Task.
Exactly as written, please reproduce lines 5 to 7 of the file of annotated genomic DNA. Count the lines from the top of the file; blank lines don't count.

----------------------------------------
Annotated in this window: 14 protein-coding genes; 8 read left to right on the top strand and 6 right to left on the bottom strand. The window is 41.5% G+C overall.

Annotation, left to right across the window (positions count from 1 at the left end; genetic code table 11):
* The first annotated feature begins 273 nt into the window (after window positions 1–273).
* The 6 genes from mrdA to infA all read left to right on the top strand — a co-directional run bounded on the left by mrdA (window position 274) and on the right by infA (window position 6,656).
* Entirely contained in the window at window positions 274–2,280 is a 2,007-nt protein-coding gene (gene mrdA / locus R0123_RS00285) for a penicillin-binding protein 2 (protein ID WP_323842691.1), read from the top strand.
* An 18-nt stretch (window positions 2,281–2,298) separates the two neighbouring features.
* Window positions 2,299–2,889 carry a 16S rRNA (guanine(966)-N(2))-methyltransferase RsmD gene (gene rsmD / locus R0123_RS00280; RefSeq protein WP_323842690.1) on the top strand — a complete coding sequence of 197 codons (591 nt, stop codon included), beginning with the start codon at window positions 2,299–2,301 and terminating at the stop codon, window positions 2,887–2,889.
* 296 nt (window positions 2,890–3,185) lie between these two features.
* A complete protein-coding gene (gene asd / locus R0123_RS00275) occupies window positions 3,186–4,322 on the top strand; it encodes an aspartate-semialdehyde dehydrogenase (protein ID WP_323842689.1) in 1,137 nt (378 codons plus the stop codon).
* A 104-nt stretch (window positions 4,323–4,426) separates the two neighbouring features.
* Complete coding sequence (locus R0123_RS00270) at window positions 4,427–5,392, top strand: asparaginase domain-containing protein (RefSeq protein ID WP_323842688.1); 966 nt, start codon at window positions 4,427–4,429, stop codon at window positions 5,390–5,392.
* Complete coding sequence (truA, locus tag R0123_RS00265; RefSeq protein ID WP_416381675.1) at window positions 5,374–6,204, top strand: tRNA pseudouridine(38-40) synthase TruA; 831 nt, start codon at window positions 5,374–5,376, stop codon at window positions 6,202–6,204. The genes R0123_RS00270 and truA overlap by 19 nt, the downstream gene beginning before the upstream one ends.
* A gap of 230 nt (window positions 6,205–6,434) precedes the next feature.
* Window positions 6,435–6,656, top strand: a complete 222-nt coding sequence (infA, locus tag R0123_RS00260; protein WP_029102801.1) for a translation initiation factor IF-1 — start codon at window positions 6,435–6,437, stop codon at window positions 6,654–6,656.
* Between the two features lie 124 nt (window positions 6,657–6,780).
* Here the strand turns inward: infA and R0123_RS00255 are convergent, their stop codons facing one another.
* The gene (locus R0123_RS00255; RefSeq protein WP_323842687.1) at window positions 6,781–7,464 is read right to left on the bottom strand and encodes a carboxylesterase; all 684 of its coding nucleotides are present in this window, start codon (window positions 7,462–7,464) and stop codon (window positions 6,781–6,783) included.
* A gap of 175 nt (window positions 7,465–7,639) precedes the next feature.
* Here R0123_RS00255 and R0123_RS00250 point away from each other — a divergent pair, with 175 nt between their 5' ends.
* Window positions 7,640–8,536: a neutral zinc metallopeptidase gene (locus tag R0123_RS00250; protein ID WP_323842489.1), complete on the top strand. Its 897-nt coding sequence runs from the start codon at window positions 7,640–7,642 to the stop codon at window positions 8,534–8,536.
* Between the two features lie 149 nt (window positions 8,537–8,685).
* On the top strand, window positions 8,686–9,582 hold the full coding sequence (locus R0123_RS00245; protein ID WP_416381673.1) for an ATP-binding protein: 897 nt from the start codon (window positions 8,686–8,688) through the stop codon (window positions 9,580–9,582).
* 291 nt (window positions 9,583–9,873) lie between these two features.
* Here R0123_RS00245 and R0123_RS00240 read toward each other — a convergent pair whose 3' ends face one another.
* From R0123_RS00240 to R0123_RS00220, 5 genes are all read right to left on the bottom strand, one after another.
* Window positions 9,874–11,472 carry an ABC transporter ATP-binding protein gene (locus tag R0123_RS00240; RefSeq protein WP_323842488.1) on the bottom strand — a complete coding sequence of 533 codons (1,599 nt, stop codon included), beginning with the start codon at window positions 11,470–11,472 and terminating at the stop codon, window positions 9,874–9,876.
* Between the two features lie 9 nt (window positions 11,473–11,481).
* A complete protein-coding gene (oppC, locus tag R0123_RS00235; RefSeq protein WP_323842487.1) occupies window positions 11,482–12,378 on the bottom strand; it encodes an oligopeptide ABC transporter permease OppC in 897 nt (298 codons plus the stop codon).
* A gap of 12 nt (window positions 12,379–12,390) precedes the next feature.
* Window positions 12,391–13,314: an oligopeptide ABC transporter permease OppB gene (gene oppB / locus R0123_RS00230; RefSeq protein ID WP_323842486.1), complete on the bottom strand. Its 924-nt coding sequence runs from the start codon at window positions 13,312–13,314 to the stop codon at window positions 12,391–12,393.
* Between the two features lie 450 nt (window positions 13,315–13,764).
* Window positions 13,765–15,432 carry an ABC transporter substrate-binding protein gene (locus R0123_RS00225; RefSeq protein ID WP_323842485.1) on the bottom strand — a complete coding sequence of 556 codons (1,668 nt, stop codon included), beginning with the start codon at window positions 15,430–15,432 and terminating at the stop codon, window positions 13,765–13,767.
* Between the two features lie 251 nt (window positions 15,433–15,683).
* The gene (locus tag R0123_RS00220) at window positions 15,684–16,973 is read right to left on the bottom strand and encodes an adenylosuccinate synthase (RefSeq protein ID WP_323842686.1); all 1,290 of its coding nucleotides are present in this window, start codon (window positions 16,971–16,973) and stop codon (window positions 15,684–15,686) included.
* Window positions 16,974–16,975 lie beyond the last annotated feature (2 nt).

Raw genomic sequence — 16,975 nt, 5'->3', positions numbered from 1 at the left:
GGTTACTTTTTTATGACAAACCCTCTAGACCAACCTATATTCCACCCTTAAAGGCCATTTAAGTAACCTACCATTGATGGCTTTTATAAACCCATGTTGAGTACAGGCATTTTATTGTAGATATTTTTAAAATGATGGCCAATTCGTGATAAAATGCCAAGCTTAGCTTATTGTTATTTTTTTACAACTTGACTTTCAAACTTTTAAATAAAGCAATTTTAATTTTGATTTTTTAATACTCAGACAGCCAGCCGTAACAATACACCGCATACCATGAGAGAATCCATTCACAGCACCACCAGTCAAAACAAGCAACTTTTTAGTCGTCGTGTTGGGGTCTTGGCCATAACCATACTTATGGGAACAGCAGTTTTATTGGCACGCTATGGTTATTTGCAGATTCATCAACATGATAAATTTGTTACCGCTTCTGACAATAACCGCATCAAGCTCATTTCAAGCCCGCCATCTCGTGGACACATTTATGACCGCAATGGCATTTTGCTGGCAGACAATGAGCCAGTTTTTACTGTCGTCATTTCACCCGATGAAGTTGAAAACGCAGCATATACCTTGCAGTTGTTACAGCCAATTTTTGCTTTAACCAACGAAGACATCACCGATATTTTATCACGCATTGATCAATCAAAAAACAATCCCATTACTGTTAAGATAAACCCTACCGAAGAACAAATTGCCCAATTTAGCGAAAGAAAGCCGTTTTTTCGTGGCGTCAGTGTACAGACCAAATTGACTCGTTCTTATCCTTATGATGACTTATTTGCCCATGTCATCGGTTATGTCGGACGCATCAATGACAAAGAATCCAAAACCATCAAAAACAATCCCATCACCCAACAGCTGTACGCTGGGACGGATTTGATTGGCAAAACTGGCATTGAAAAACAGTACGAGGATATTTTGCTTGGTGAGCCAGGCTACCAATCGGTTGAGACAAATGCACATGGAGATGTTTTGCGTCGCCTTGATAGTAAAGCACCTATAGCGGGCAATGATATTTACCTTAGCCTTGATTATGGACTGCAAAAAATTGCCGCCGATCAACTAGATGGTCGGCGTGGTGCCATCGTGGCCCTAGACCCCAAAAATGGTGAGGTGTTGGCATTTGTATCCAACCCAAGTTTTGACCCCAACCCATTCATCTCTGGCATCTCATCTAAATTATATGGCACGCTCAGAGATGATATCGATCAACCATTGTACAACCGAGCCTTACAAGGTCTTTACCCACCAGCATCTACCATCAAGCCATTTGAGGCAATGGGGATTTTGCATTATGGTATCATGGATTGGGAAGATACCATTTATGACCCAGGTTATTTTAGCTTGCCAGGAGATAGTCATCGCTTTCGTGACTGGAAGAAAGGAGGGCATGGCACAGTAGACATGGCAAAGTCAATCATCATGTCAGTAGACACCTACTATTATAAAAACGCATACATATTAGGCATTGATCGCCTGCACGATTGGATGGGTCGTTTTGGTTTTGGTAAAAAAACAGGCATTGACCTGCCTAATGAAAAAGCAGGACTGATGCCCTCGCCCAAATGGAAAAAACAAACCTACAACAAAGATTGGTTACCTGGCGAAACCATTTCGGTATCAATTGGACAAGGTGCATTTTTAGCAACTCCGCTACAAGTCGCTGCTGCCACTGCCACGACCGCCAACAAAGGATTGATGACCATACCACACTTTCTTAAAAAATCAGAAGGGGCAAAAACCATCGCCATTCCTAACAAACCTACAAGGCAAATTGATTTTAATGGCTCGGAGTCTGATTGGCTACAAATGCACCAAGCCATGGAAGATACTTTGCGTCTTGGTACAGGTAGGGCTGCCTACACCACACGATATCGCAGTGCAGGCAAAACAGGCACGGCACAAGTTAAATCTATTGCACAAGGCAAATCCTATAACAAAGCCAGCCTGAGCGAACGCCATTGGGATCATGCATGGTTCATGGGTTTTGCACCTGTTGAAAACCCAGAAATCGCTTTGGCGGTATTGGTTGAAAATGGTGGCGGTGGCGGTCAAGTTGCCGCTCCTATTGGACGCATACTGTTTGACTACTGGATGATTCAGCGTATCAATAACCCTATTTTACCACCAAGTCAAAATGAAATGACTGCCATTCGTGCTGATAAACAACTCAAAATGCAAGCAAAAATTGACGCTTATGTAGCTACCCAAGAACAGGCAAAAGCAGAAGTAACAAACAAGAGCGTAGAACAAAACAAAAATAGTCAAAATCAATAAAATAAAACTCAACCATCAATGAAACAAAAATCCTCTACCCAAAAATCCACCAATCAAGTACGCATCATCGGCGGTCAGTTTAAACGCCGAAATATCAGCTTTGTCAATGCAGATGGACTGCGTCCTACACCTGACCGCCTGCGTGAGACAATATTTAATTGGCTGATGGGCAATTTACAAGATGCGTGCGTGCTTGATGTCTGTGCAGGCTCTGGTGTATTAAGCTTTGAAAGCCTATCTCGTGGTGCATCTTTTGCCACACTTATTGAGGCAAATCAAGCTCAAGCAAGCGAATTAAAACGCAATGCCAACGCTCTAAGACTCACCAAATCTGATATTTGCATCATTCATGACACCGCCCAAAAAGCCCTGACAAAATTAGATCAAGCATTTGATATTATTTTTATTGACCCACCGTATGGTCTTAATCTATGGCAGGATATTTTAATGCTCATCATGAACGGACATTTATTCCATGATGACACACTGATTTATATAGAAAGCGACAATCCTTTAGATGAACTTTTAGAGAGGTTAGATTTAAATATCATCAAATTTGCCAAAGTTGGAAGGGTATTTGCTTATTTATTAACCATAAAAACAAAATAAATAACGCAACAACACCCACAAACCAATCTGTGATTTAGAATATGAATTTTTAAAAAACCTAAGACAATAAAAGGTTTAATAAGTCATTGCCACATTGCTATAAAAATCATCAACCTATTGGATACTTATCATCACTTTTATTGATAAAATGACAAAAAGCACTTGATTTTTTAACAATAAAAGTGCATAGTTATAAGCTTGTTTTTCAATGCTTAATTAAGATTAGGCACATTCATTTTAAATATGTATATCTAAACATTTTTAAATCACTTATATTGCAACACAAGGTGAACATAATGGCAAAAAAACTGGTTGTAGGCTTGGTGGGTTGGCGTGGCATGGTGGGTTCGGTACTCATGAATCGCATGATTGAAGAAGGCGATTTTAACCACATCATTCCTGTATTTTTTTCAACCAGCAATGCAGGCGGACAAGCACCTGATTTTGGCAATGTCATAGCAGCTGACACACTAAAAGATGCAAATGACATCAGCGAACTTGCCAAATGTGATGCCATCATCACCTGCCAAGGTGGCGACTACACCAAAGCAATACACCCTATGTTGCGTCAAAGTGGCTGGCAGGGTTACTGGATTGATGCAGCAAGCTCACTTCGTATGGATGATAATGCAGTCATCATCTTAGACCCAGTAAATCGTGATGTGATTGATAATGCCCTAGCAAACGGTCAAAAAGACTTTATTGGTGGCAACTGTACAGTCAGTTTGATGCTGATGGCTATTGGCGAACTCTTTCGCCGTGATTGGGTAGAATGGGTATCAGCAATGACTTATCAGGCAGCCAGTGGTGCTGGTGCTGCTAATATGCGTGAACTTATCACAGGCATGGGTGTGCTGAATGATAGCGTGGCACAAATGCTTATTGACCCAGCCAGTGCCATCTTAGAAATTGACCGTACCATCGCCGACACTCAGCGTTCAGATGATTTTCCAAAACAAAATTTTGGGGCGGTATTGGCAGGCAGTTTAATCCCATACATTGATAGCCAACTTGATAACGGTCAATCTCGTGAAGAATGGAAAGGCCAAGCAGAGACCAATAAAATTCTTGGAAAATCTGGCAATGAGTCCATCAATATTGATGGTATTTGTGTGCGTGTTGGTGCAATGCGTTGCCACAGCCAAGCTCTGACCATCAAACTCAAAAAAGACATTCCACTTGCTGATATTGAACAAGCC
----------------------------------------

* Entirely contained in the window at window positions 274–2,280 is a 2,007-nt protein-coding gene (gene mrdA / locus R0123_RS00285) for a penicillin-binding protein 2 (protein ID WP_323842691.1), read from the top strand.
* An 18-nt stretch (window positions 2,281–2,298) separates the two neighbouring features.
* Window positions 2,299–2,889 carry a 16S rRNA (guanine(966)-N(2))-methyltransferase RsmD gene (gene rsmD / locus R0123_RS00280; RefSeq protein WP_323842690.1) on the top strand — a complete coding sequence of 197 codons (591 nt, stop codon included), beginning with the start codon at window positions 2,299–2,301 and terminating at the stop codon, window positions 2,887–2,889.